Protesters hand out storm supplies
Due to the threat of Tropical Storm Cristobal on Sunday, the nightly protests in Picayune in support of the Black Lives Matter movement were not held. Instead organizers gave out storm supplies, like water bottles and canned food.
By Monday night the protesters were back in front of the Highway 11 post office with signs demanding justice for George Floyd. The protesters were also still giving out free food and water to passing cars.
Food plates were donated to the group, said organizer Sabrina Staples, so the protesters offered free dinner to passing vehicles. On Tuesday, protesters arrived early to give out water bottles and canned food from the gazebo on the other side of the street near the Greater Picayune Area Chamber of Commerce. The group plans to put together care packages with any additional food and supplies, said Staples.
Later in the evening the group moved back in front of the post office with signs that read “Black Lives Matter,” “Silence is Betrayal,” and “I can’t breathe.” They stood in front of a table laden with food plates that were handed out to passing cars.
Yune-ify, the organization holding the protests, is promoting the #8cantwait campaign, said Staples. The campaign advocates for eight more restrictive use of force policies nationwide: banning chokeholds, requiring de-escalation, requiring warnings before shooting, requiring exhausting all alternatives before shooting, requiring officers to intervene when they see examples of excessive force by other officers, banning shooting at moving vehicles, creating clear restrictions on each use of force tactic and requiring officers to report every time they use or threaten to use force.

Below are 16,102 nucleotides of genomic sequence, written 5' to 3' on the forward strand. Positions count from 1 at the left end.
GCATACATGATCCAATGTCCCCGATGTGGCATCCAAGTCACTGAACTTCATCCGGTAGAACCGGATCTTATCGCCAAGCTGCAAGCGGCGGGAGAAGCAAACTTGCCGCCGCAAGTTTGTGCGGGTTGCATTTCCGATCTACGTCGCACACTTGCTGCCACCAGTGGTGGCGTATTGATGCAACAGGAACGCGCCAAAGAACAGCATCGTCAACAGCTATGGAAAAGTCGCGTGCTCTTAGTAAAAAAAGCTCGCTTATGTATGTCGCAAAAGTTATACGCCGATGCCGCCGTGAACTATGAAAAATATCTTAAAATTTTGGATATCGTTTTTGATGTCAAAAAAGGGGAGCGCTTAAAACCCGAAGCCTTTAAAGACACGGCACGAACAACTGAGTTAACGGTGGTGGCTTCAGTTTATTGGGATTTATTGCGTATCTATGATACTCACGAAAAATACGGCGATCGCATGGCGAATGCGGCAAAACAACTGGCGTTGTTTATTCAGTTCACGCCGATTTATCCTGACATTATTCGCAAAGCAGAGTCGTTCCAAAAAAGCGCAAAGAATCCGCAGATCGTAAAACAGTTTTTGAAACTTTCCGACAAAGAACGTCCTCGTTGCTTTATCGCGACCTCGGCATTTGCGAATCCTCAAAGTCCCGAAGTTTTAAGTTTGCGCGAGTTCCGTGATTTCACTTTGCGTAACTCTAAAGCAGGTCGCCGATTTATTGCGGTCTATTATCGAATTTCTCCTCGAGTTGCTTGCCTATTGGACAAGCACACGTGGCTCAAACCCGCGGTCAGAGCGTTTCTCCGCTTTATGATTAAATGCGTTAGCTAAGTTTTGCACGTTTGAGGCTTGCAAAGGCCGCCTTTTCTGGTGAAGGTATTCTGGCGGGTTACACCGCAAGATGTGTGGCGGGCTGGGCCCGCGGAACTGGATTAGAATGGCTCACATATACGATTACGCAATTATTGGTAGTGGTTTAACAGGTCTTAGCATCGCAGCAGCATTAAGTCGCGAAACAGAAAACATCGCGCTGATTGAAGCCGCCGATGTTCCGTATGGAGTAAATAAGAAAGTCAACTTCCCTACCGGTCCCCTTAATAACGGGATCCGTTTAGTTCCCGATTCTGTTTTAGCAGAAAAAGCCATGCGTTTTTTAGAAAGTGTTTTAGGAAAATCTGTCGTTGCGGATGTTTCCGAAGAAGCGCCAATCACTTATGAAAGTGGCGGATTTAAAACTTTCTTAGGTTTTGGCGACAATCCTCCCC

There was a smaller crowd protesting than the previous week, but there were still attendees who were coming out to their first protest.
“I’m out here just to do my fair share and be a part of a peaceful protest for justice for George,” said Malcolm Staten.
Staten had driven by past protests last week and decided to come out with some of his friends to show their support.
Jaylin Dees said there are many changes he’d like to see locally.
“I’d just like to see equal opportunity everywhere, because we say it’s equal opportunities and then there’s certain things that I’ve seen, not going to speak on them, not afforded to people who deserve them. Just because of skin color they were denied them,” said Dees.
Tony Washington said he wanted to show support for George Floyd and everyone else who has lost their lives due to police brutality.
“Growing up in a Black neighborhood, I just feel like I’ve been stopped by the police because I looked suspicious. I was 16, 17, and I wish that they’d just stop doing that,” said Washington.
All three said they came to the protest to help bring the community together.
“I feel like it’s important that we come together not only as a community but as a country, because we can get more accomplished together when we work together,” said Washington.
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